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Senators vote to restrict and expand gun rights in Indiana

State Sen. Jack Sandlin, R-Indianapolis, holds up his retired law enforcement  identification card in the Indiana Senate Tuesday. His Senate Bill 69 would authorize more retired police officers to carry guns on school property.

The Indiana Senate overwhelmingly agreed Tuesday to bar juvenile delinquents who use a gun in an act that would be classified as a serious violent felony if committed by an adult from possessing a gun until reaching age 26 or 28.

State Sen. Mike Bohacek, R-Michiana Shores, the sponsor of Senate Bill 16, said it "closes a loophole" that currently would allow, for example, the student perpetrator of the 2018 Noblesville middle school shooting to get his juvenile record expunged upon turning 18 and immediately go out and buy a gun.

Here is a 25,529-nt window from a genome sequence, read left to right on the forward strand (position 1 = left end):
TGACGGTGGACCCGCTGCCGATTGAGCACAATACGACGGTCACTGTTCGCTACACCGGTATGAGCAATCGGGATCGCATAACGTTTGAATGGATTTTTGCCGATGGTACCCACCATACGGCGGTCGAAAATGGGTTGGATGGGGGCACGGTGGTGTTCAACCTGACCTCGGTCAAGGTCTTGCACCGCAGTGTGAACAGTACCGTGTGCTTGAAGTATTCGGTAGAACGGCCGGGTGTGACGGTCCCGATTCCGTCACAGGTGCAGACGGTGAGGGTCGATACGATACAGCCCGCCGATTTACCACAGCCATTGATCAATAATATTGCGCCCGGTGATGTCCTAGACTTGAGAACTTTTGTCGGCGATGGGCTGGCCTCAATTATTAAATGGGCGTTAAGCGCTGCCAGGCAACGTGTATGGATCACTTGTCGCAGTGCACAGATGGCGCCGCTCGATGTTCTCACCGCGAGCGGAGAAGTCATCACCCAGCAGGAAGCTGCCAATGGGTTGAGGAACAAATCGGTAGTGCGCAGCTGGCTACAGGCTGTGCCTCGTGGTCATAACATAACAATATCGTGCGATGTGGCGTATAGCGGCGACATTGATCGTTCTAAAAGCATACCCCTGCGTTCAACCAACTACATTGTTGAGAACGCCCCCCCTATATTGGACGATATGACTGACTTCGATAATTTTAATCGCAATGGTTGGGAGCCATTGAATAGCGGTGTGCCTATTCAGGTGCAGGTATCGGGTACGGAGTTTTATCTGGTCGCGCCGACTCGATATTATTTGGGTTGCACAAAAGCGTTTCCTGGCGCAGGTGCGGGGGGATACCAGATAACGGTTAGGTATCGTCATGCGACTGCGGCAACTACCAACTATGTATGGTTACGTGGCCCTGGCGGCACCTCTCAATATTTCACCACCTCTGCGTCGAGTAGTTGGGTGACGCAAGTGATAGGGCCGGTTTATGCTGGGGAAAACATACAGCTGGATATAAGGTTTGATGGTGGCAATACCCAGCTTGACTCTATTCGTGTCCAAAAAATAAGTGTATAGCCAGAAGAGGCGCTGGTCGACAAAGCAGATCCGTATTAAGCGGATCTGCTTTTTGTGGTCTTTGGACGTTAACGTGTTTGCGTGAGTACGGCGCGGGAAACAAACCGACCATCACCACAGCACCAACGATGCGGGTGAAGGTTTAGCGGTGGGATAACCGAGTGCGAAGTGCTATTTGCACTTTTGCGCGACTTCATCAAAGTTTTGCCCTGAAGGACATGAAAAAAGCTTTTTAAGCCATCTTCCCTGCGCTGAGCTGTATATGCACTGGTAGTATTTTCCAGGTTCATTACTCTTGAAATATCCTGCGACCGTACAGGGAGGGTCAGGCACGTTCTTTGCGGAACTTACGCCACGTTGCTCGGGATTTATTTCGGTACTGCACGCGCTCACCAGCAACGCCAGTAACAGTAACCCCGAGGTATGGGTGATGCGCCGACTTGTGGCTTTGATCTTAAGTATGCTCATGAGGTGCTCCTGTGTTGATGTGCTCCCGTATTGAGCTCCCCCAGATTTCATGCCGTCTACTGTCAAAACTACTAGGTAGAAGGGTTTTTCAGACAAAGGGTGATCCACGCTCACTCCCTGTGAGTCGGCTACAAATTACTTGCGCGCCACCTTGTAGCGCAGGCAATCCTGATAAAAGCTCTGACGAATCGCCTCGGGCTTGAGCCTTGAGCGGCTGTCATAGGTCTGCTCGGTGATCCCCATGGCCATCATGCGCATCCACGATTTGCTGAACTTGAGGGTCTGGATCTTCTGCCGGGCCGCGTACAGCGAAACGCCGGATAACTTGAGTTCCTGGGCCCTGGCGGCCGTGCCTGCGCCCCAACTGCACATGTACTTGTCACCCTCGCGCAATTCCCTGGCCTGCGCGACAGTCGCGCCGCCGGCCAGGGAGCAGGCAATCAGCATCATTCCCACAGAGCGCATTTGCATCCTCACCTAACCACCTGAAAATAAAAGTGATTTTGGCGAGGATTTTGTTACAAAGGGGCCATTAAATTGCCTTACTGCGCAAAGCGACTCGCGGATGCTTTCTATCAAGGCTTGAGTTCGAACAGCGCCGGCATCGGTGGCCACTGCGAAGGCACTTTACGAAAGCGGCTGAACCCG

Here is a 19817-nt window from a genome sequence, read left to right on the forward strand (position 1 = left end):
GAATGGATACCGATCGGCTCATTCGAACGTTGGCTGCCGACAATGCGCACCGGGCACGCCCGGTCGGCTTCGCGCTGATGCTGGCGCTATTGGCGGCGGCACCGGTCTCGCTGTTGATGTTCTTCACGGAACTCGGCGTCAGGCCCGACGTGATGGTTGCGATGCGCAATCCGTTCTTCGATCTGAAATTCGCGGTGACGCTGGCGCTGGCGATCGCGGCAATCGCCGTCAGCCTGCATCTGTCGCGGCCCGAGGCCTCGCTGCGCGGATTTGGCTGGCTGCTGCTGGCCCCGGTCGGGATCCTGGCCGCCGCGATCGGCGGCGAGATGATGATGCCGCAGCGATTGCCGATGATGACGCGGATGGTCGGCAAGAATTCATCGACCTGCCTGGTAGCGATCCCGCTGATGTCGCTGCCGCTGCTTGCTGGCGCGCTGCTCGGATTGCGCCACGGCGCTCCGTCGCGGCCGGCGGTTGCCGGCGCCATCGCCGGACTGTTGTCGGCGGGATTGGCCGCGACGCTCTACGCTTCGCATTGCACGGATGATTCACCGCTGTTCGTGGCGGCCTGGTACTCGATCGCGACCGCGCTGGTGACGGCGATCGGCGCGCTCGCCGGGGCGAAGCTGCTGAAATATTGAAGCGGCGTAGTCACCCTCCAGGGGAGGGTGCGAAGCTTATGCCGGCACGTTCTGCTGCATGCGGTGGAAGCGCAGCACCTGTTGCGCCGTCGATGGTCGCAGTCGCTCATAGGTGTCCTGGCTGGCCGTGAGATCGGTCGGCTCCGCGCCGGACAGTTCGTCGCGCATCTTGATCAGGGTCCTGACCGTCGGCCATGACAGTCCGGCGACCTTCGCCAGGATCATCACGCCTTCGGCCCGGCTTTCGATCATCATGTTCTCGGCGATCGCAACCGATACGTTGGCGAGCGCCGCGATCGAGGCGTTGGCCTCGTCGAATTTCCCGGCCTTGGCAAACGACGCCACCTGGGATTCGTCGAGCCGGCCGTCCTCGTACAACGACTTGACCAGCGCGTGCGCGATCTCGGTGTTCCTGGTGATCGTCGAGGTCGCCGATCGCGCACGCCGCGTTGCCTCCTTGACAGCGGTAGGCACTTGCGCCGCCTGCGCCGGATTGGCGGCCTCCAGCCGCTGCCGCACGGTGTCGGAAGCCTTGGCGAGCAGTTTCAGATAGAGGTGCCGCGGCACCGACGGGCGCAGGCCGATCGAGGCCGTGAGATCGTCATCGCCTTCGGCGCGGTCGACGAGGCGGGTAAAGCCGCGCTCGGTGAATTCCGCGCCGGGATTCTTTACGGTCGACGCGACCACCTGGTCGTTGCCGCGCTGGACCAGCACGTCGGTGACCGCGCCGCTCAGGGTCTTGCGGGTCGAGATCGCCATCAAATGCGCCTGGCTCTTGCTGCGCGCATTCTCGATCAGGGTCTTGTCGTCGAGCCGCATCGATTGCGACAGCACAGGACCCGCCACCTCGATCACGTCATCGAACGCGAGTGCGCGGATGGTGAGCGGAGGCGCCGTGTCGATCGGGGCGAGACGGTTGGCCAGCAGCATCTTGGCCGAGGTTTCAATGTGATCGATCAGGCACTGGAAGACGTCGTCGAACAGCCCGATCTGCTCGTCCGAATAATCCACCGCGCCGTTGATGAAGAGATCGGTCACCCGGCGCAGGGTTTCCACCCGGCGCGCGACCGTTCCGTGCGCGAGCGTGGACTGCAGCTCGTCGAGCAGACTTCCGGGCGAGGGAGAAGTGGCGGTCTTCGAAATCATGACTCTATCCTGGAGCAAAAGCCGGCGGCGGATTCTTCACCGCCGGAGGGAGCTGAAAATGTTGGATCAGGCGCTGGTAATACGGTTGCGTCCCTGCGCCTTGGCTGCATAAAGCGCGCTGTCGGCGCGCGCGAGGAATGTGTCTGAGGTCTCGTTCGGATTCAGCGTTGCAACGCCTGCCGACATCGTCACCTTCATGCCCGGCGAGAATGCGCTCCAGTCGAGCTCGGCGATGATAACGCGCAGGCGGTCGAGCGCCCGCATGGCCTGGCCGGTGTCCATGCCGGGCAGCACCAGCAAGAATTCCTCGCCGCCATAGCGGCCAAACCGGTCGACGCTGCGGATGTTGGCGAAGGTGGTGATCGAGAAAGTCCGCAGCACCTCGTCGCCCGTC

Under the plan, a juvenile delinquent would be prohibited from possessing a gun until age 26 if the adult criminal equivalent is a Level 3 through Level 6 felony, or age 28 if the crime is among the worst of the worst as a Level 1 or Level 2 felony.

Bohacek said that matches the 8- to 10-year waiting period already required by state law before adults convicted of similarly serious gun crimes regain the right to own a gun.

"It will certainly make the state of Indiana a safer place," Bohacek said.

The proposal was approved 43-6 and now goes to the House.

All six no votes came from Republican senators who said they were concerned about infringing on the Second Amendment.

Separately, the Senate endorsed a plan that would allow retired police officers who annually renew their status under the federal Law Enforcement Officers Safety Act to carry a firearm at public and charter schools in Indiana.

State Rep. Jack Sandlin, R-Indianapolis, sponsor of Senate Bill 69, said the legislation will bolster school safety by making it more likely that a well-trained individual will be nearby with a weapon if a school shooting occurs.

"We have an opportunity to put more qualified people on our campuses," Sandlin said.

The measure was approved 42-7 and also now goes to the House.

All seven no votes came from Democratic senators who said the lack of a check-in requirement for retired officers with guns is certain to lead to more false alarms at schools.

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